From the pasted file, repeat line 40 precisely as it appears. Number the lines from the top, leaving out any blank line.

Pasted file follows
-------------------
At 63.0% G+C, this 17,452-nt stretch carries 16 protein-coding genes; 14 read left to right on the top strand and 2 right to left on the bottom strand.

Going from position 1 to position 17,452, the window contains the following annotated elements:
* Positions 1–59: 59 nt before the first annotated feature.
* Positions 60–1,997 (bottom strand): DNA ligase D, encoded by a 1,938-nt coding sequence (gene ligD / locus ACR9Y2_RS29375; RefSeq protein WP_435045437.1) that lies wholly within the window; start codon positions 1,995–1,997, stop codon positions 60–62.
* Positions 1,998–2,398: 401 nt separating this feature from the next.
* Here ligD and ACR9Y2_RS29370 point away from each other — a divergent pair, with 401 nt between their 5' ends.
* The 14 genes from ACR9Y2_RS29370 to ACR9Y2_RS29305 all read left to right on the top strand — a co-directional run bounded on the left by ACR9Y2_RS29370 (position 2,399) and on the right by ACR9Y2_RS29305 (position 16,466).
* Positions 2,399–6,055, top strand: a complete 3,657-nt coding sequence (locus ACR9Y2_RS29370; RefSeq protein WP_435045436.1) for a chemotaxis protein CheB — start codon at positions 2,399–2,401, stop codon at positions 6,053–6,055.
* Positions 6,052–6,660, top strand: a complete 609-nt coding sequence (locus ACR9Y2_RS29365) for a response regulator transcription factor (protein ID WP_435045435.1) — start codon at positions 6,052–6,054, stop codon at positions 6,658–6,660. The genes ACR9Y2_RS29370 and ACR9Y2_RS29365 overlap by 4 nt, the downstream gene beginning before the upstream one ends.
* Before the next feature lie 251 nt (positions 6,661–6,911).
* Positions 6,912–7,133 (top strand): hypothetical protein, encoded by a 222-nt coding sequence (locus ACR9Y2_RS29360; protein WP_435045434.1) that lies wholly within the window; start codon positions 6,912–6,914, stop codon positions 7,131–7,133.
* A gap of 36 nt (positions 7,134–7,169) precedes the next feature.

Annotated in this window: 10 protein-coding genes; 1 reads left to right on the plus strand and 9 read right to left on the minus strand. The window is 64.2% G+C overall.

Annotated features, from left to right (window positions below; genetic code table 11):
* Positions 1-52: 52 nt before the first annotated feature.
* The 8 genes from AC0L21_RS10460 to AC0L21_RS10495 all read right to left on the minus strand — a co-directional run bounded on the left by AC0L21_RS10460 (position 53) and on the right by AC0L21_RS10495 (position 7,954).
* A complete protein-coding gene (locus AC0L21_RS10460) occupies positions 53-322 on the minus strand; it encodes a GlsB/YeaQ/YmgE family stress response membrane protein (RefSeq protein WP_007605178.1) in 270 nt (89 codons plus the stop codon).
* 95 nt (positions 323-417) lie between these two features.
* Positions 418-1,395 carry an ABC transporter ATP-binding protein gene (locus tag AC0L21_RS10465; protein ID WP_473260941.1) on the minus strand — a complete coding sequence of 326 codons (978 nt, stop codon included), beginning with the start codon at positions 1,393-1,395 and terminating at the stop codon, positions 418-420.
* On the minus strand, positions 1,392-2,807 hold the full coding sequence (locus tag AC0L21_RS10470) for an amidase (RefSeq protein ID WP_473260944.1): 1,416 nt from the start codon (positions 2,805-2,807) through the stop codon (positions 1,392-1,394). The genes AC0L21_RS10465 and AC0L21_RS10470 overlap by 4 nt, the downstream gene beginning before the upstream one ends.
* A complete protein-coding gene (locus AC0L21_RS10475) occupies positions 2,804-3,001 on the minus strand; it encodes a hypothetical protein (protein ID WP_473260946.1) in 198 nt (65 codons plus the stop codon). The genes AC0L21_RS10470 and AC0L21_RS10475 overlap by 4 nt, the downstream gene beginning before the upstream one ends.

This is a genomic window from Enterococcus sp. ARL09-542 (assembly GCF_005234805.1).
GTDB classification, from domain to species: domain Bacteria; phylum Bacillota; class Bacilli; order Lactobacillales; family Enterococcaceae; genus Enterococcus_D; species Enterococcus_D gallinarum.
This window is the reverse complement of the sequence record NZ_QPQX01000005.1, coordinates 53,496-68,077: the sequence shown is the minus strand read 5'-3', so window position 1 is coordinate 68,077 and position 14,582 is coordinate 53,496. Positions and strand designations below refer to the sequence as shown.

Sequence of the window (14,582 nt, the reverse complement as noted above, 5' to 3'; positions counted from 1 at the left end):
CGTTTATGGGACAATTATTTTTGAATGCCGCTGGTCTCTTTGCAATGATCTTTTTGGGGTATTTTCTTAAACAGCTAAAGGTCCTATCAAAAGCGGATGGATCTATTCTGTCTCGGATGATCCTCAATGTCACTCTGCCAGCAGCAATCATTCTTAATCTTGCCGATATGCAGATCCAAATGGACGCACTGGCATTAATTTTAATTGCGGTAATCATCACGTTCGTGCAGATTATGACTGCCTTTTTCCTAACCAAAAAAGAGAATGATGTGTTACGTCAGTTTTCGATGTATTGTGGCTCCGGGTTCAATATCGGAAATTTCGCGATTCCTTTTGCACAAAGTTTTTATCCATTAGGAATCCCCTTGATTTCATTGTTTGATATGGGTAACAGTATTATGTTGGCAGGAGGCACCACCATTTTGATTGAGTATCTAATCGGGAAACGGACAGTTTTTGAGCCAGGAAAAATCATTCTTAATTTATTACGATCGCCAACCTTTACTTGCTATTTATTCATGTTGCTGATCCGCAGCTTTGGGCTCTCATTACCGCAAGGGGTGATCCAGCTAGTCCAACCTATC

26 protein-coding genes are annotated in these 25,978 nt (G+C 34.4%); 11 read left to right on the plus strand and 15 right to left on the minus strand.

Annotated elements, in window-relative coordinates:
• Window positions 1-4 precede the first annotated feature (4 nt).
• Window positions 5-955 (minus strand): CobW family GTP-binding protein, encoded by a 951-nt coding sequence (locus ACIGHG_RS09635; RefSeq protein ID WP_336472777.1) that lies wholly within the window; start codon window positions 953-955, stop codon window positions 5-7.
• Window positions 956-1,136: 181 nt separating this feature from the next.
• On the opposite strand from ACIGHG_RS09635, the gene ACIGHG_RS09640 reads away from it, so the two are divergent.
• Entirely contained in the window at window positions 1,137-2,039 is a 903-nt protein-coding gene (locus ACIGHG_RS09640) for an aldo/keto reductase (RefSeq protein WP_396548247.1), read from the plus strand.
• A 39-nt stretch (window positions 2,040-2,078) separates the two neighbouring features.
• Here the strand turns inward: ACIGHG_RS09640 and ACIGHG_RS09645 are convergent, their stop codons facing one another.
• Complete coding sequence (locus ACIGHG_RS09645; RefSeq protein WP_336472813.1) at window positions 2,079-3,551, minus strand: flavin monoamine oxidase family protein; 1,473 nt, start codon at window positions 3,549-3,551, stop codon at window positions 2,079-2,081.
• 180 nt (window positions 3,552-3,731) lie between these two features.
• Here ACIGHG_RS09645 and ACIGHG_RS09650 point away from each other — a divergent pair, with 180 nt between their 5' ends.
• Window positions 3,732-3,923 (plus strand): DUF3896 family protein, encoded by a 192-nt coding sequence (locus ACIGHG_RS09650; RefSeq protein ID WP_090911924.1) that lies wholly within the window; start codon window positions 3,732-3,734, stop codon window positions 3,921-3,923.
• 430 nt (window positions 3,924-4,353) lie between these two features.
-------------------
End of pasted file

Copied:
• 430 nt (window positions 3,924-4,353) lie between these two features.